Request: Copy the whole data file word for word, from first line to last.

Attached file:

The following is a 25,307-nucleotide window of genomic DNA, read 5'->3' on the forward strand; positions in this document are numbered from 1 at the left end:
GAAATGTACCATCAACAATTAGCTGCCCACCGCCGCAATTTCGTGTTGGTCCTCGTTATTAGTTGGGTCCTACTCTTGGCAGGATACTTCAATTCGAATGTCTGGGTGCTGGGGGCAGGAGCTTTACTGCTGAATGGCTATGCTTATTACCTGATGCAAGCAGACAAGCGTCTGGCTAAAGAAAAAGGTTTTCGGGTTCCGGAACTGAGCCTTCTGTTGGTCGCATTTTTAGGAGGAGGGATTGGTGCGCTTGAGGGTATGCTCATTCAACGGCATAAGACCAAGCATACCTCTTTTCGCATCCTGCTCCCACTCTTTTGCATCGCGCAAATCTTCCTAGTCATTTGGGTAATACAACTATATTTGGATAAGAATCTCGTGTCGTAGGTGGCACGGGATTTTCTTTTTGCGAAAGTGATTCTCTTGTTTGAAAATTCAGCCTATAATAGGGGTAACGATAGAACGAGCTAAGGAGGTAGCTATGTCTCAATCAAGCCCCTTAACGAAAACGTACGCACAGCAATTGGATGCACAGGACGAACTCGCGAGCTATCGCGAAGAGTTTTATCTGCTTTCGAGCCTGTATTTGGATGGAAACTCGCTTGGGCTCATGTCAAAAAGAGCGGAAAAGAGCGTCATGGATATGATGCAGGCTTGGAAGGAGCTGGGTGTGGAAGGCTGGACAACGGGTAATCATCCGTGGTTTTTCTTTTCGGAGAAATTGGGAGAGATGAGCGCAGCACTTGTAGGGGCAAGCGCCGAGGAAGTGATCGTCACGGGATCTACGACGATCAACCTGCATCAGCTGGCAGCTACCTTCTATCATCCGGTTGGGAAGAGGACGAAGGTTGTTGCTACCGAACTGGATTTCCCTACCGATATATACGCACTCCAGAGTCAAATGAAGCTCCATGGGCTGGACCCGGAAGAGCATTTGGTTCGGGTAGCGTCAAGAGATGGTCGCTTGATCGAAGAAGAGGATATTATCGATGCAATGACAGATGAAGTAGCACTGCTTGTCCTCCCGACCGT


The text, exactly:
The following is a 25,307-nucleotide window of genomic DNA, read 5'->3' on the forward strand; positions in this document are numbered from 1 at the left end:
GAAATGTACCATCAACAATTAGCTGCCCACCGCCGCAATTTCGTGTTGGTCCTCGTTATTAGTTGGGTCCTACTCTTGGCAGGATACTTCAATTCGAATGTCTGGGTGCTGGGGGCAGGAGCTTTACTGCTGAATGGCTATGCTTATTACCTGATGCAAGCAGACAAGCGTCTGGCTAAAGAAAAAGGTTTTCGGGTTCCGGAACTGAGCCTTCTGTTGGTCGCATTTTTAGGAGGAGGGATTGGTGCGCTTGAGGGTATGCTCATTCAACGGCATAAGACCAAGCATACCTCTTTTCGCATCCTGCTCCCACTCTTTTGCATCGCGCAAATCTTCCTAGTCATTTGGGTAATACAACTATATTTGGATAAGAATCTCGTGTCGTAGGTGGCACGGGATTTTCTTTTTGCGAAAGTGATTCTCTTGTTTGAAAATTCAGCCTATAATAGGGGTAACGATAGAACGAGCTAAGGAGGTAGCTATGTCTCAATCAAGCCCCTTAACGAAAACGTACGCACAGCAATTGGATGCACAGGACGAACTCGCGAGCTATCGCGAAGAGTTTTATCTGCTTTCGAGCCTGTATTTGGATGGAAACTCGCTTGGGCTCATGTCAAAAAGAGCGGAAAAGAGCGTCATGGATATGATGCAGGCTTGGAAGGAGCTGGGTGTGGAAGGCTGGACAACGGGTAATCATCCGTGGTTTTTCTTTTCGGAGAAATTGGGAGAGATGAGCGCAGCACTTGTAGGGGCAAGCGCCGAGGAAGTGATCGTCACGGGATCTACGACGATCAACCTGCATCAGCTGGCAGCTACCTTCTATCATCCGGTTGGGAAGAGGACGAAGGTTGTTGCTACCGAACTGGATTTCCCTACCGATATATACGCACTCCAGAGTCAAATGAAGCTCCATGGGCTGGACCCGGAAGAGCATTTGGTTCGGGTAGCGTCAAGAGATGGTCGCTTGATCGAAGAAGAGGATATTATCGATGCAATGACAGATGAAGTAGCACTGCTTGTCCTCCCGACCGT